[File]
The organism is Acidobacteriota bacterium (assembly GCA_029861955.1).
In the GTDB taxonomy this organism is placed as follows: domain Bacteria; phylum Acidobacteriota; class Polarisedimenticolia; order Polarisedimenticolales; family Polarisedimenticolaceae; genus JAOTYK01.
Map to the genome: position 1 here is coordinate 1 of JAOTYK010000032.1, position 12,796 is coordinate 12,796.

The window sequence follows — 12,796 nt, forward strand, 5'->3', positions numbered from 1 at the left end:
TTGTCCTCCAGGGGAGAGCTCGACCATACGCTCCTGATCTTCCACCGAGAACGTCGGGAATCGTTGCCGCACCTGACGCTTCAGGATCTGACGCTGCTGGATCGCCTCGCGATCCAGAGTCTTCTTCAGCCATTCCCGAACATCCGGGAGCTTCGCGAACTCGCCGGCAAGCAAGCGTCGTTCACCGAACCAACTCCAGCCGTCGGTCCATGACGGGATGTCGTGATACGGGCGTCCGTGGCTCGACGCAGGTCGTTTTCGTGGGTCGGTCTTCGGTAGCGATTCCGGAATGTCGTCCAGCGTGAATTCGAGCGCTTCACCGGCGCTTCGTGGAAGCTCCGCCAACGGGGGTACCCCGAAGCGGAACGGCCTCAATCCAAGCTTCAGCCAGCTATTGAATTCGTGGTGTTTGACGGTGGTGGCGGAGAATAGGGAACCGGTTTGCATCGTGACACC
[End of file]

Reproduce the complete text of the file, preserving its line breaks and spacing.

The organism is Acidobacteriota bacterium (assembly GCA_029861955.1).
In the GTDB taxonomy this organism is placed as follows: domain Bacteria; phylum Acidobacteriota; class Polarisedimenticolia; order Polarisedimenticolales; family Polarisedimenticolaceae; genus JAOTYK01.
Map to the genome: position 1 here is coordinate 1 of JAOTYK010000032.1, position 12,796 is coordinate 12,796.

The window sequence follows — 12,796 nt, forward strand, 5'->3', positions numbered from 1 at the left end:
TTGTCCTCCAGGGGAGAGCTCGACCATACGCTCCTGATCTTCCACCGAGAACGTCGGGAATCGTTGCCGCACCTGACGCTTCAGGATCTGACGCTGCTGGATCGCCTCGCGATCCAGAGTCTTCTTCAGCCATTCCCGAACATCCGGGAGCTTCGCGAACTCGCCGGCAAGCAAGCGTCGTTCACCGAACCAACTCCAGCCGTCGGTCCATGACGGGATGTCGTGATACGGGCGTCCGTGGCTCGACGCAGGTCGTTTTCGTGGGTCGGTCTTCGGTAGCGATTCCGGAATGTCGTCCAGCGTGAATTCGAGCGCTTCACCGGCGCTTCGTGGAAGCTCCGCCAACGGGGGTACCCCGAAGCGGAACGGCCTCAATCCAAGCTTCAGCCAGCTATTGAATTCGTGGTGTTTGACGGTGGTGGCGGAGAATAGGGAACCGGTTTGCATCGTGACACC